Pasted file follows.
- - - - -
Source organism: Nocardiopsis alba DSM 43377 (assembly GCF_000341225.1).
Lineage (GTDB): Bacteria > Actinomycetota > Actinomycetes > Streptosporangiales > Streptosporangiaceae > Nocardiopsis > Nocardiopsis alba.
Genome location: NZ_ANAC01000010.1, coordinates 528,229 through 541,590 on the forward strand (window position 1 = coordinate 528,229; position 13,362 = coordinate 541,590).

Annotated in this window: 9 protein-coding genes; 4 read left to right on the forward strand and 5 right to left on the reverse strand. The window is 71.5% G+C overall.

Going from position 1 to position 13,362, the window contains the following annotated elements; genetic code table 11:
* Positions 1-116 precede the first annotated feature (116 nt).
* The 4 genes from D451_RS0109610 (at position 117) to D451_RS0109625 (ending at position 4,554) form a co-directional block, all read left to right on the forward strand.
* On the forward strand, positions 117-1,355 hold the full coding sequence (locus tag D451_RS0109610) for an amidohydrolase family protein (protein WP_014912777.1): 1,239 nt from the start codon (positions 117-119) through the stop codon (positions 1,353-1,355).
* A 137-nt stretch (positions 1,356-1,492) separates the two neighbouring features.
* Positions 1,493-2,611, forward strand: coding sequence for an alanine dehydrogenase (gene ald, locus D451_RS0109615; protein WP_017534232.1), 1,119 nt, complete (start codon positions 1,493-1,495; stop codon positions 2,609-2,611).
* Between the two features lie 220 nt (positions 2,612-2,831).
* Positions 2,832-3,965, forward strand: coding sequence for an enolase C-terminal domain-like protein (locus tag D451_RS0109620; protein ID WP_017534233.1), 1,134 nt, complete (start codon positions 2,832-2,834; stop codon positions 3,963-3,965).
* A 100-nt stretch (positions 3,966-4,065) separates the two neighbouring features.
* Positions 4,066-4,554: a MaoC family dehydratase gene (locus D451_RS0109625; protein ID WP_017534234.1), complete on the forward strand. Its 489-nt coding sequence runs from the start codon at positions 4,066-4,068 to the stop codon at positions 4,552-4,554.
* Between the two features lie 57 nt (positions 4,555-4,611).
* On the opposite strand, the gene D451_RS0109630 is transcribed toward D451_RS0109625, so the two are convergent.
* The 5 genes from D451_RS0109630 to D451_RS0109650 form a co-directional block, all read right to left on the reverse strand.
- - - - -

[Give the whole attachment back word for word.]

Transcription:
Source organism: Nocardiopsis alba DSM 43377 (assembly GCF_000341225.1).
Lineage (GTDB): Bacteria > Actinomycetota > Actinomycetes > Streptosporangiales > Streptosporangiaceae > Nocardiopsis > Nocardiopsis alba.
Genome location: NZ_ANAC01000010.1, coordinates 528,229 through 541,590 on the forward strand (window position 1 = coordinate 528,229; position 13,362 = coordinate 541,590).

Annotated in this window: 9 protein-coding genes; 4 read left to right on the forward strand and 5 right to left on the reverse strand. The window is 71.5% G+C overall.

Going from position 1 to position 13,362, the window contains the following annotated elements; genetic code table 11:
* Positions 1-116 precede the first annotated feature (116 nt).
* The 4 genes from D451_RS0109610 (at position 117) to D451_RS0109625 (ending at position 4,554) form a co-directional block, all read left to right on the forward strand.
* On the forward strand, positions 117-1,355 hold the full coding sequence (locus tag D451_RS0109610) for an amidohydrolase family protein (protein WP_014912777.1): 1,239 nt from the start codon (positions 117-119) through the stop codon (positions 1,353-1,355).
* A 137-nt stretch (positions 1,356-1,492) separates the two neighbouring features.
* Positions 1,493-2,611, forward strand: coding sequence for an alanine dehydrogenase (gene ald, locus D451_RS0109615; protein WP_017534232.1), 1,119 nt, complete (start codon positions 1,493-1,495; stop codon positions 2,609-2,611).
* Between the two features lie 220 nt (positions 2,612-2,831).
* Positions 2,832-3,965, forward strand: coding sequence for an enolase C-terminal domain-like protein (locus tag D451_RS0109620; protein ID WP_017534233.1), 1,134 nt, complete (start codon positions 2,832-2,834; stop codon positions 3,963-3,965).
* A 100-nt stretch (positions 3,966-4,065) separates the two neighbouring features.
* Positions 4,066-4,554: a MaoC family dehydratase gene (locus D451_RS0109625; protein ID WP_017534234.1), complete on the forward strand. Its 489-nt coding sequence runs from the start codon at positions 4,066-4,068 to the stop codon at positions 4,552-4,554.
* Between the two features lie 57 nt (positions 4,555-4,611).
* On the opposite strand, the gene D451_RS0109630 is transcribed toward D451_RS0109625, so the two are convergent.
* The 5 genes from D451_RS0109630 to D451_RS0109650 form a co-directional block, all read right to left on the reverse strand.